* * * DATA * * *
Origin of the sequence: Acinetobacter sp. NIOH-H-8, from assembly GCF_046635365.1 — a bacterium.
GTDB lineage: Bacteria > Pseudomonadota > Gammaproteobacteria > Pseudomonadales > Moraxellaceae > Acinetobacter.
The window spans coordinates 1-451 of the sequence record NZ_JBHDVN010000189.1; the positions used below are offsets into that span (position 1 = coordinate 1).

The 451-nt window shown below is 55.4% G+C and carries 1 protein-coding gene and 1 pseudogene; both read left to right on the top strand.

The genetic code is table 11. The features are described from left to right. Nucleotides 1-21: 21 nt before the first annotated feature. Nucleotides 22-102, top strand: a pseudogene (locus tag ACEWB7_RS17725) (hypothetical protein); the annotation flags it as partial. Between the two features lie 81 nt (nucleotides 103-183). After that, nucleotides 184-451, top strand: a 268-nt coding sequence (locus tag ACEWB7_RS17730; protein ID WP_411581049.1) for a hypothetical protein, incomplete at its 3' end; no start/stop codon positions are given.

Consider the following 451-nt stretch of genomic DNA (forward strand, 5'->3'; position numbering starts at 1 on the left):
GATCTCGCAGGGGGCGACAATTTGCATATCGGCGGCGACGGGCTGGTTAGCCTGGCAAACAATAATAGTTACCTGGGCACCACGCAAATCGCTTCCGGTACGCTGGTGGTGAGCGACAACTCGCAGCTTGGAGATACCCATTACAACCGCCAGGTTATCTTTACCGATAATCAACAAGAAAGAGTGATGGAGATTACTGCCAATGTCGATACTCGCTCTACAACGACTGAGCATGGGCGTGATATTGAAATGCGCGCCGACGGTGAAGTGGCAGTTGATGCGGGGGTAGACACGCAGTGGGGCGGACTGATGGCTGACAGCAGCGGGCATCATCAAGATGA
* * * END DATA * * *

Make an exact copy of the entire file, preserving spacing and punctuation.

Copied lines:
Origin of the sequence: Acinetobacter sp. NIOH-H-8, from assembly GCF_046635365.1 — a bacterium.
GTDB lineage: Bacteria > Pseudomonadota > Gammaproteobacteria > Pseudomonadales > Moraxellaceae > Acinetobacter.
The window spans coordinates 1-451 of the sequence record NZ_JBHDVN010000189.1; the positions used below are offsets into that span (position 1 = coordinate 1).

The 451-nt window shown below is 55.4% G+C and carries 1 protein-coding gene and 1 pseudogene; both read left to right on the top strand.

The genetic code is table 11. The features are described from left to right. Nucleotides 1-21: 21 nt before the first annotated feature. Nucleotides 22-102, top strand: a pseudogene (locus tag ACEWB7_RS17725) (hypothetical protein); the annotation flags it as partial. Between the two features lie 81 nt (nucleotides 103-183). After that, nucleotides 184-451, top strand: a 268-nt coding sequence (locus tag ACEWB7_RS17730; protein ID WP_411581049.1) for a hypothetical protein, incomplete at its 3' end; no start/stop codon positions are given.

Consider the following 451-nt stretch of genomic DNA (forward strand, 5'->3'; position numbering starts at 1 on the left):
GATCTCGCAGGGGGCGACAATTTGCATATCGGCGGCGACGGGCTGGTTAGCCTGGCAAACAATAATAGTTACCTGGGCACCACGCAAATCGCTTCCGGTACGCTGGTGGTGAGCGACAACTCGCAGCTTGGAGATACCCATTACAACCGCCAGGTTATCTTTACCGATAATCAACAAGAAAGAGTGATGGAGATTACTGCCAATGTCGATACTCGCTCTACAACGACTGAGCATGGGCGTGATATTGAAATGCGCGCCGACGGTGAAGTGGCAGTTGATGCGGGGGTAGACACGCAGTGGGGCGGACTGATGGCTGACAGCAGCGGGCATCATCAAGATGA